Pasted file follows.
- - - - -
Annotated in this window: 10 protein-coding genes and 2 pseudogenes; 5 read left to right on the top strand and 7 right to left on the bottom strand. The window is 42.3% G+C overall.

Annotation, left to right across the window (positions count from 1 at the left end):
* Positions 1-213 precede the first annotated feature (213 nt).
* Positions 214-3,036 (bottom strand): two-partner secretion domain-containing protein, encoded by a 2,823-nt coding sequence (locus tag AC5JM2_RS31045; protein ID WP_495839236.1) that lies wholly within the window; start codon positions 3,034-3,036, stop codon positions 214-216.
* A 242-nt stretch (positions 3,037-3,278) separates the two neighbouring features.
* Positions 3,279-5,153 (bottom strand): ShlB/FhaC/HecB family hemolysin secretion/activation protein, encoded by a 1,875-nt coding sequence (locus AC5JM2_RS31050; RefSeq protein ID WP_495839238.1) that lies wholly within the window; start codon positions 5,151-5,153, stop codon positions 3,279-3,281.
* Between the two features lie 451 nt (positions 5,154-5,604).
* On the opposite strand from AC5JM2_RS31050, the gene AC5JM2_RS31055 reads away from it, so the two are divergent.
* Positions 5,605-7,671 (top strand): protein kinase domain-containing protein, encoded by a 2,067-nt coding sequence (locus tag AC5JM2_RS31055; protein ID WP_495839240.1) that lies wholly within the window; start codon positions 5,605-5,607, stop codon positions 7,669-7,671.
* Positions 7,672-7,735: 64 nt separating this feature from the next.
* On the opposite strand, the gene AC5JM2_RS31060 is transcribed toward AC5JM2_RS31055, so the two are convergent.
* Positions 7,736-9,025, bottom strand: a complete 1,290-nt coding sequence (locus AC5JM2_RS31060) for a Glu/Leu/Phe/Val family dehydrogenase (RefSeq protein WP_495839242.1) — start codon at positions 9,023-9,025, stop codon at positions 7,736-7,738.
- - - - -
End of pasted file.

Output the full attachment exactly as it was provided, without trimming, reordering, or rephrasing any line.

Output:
Annotated in this window: 10 protein-coding genes and 2 pseudogenes; 5 read left to right on the top strand and 7 right to left on the bottom strand. The window is 42.3% G+C overall.

Annotation, left to right across the window (positions count from 1 at the left end):
* Positions 1-213 precede the first annotated feature (213 nt).
* Positions 214-3,036 (bottom strand): two-partner secretion domain-containing protein, encoded by a 2,823-nt coding sequence (locus tag AC5JM2_RS31045; protein ID WP_495839236.1) that lies wholly within the window; start codon positions 3,034-3,036, stop codon positions 214-216.
* A 242-nt stretch (positions 3,037-3,278) separates the two neighbouring features.
* Positions 3,279-5,153 (bottom strand): ShlB/FhaC/HecB family hemolysin secretion/activation protein, encoded by a 1,875-nt coding sequence (locus AC5JM2_RS31050; RefSeq protein ID WP_495839238.1) that lies wholly within the window; start codon positions 5,151-5,153, stop codon positions 3,279-3,281.
* Between the two features lie 451 nt (positions 5,154-5,604).
* On the opposite strand from AC5JM2_RS31050, the gene AC5JM2_RS31055 reads away from it, so the two are divergent.
* Positions 5,605-7,671 (top strand): protein kinase domain-containing protein, encoded by a 2,067-nt coding sequence (locus tag AC5JM2_RS31055; protein ID WP_495839240.1) that lies wholly within the window; start codon positions 5,605-5,607, stop codon positions 7,669-7,671.
* Positions 7,672-7,735: 64 nt separating this feature from the next.
* On the opposite strand, the gene AC5JM2_RS31060 is transcribed toward AC5JM2_RS31055, so the two are convergent.
* Positions 7,736-9,025, bottom strand: a complete 1,290-nt coding sequence (locus AC5JM2_RS31060) for a Glu/Leu/Phe/Val family dehydrogenase (RefSeq protein WP_495839242.1) — start codon at positions 9,023-9,025, stop codon at positions 7,736-7,738.